Students had mixed reactions to the threats. “When our classes are emptying and people are trickling out of school the whole day, it’s hard not be a little scared… There’s an unsettling mood around the school,” senior Johanna Bandler said. She was not the only one who felt a but uncomfortable. “It shakes you a little bit. It’s good that the school has gotten the police involved,” said senior Dave Wilson.
Others, while surprised by the events, were not as alarmed. “I’m not particularly worried,” stated senior Sadie Lingelbach-Pierce, continuing, “A lot of other places have had threats.” Senior Arturo Johnson largely agreed, saying, “I trust the school and the police to keep me safe and informed… I’m hoping it’s just a prank.”
Despite the unease, the district Superintendent Jay Badams praised the way that the school handled the threats. “It is unfortunate that we are forced to react to anonymous threats, but tragic events at schools throughout our nation have shown us that we need to take such threats seriously,” he wrote in an e-mail addressed district-wide. “I am pleased to report that our students, teachers, principals and staff did an admirable job today ensuring that our children were safe.” An e-mail update from Principal Campbell said that the school would resume its schedule on Wednesday as normally planned.
As of now, the true nature of the threats is unknown. It has been speculated that the threats were a prank, although others have considered that it might be an actual threat or possibly just fear-mongering. There is currently not enough evidence to indicate anything conclusive.
Hanover High students Kathryn Mulligan and William Brannen told the Broadside via an e-mail interview that they had found a sketchbook that showed graphic illustrations that may have been related to the threats while searching through the school’s “Lost & Found” on Monday. The two students saw multiple pages of “graphic images of kids being shot at and knifed brutally,” in Mulligan’s words. Brannen added that there had been drawings “that showed a restrained cartoon character getting hit by a bat, another being shot by a ‘gangster’, and what may have looked to be a character using a knife on its face.” Brannen said that the findings were reported, although neither the police present at the school nor Principal Campbell were able to comment on the sketchbook specifically. It is unknown as to whether the sketchbook has any relation to the threats made on Instagram.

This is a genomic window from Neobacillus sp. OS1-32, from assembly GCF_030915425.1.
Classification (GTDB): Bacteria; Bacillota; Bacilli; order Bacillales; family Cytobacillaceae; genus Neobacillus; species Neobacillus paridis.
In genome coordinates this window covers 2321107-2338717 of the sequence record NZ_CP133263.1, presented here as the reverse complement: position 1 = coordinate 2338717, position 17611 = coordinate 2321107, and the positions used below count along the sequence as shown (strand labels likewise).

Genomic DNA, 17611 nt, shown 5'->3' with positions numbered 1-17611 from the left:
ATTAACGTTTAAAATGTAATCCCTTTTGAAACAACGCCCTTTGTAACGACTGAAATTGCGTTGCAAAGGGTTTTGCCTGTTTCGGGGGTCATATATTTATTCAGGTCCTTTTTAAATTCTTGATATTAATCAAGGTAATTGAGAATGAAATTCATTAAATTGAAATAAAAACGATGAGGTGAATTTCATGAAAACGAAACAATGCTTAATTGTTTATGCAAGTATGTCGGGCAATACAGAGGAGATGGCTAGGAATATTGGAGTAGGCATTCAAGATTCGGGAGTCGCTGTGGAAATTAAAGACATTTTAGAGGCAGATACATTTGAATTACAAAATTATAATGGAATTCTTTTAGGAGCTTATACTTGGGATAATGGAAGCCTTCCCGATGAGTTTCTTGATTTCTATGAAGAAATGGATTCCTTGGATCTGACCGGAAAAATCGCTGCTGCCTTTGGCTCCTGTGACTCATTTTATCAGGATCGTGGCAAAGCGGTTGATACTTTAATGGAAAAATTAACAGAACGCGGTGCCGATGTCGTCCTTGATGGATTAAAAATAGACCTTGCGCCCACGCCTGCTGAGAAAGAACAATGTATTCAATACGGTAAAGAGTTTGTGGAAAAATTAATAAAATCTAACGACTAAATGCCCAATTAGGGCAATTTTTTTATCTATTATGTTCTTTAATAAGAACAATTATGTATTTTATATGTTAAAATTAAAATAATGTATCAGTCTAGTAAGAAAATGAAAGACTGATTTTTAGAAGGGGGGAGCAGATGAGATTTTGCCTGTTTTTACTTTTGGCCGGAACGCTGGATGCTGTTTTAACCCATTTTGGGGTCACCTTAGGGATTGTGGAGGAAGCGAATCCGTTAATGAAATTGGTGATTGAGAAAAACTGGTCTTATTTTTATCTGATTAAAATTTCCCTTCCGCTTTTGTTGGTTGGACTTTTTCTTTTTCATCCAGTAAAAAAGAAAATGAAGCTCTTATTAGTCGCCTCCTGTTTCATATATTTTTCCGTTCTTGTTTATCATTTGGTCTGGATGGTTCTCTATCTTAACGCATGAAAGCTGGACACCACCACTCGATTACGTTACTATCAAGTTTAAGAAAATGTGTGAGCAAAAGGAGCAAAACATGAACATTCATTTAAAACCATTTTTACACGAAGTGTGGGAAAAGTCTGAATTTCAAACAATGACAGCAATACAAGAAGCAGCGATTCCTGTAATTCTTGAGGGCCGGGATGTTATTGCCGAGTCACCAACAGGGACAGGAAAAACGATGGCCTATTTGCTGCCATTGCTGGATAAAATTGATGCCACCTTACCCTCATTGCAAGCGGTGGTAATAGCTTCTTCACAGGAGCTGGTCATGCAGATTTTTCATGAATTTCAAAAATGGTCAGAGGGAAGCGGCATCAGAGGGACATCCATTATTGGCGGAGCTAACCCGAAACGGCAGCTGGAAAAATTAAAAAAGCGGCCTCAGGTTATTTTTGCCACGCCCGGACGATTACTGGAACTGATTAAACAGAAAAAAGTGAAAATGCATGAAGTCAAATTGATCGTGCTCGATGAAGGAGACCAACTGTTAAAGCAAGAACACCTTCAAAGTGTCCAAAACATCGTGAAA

In addition to maintaining a presence at the school, the Hanover Police Department has announced that it is investigating the threat and searching for the person(s) behind the Instagram account. According to a post on the police department’s Twitter account, the HPD is “collaborating with LE Partners to track down [the] social media threat.” A police report released late Tuesday afternoon stated that the department “believes several of the leads are coming to a direct point of interest” and that the point of interest (an IP address in this case) is “not in the immediate area of the Upper Valley.”
The investigation is set to continue for the next few days. Those with potential information on the subject are encouraged to call the police department at 603-643-2222.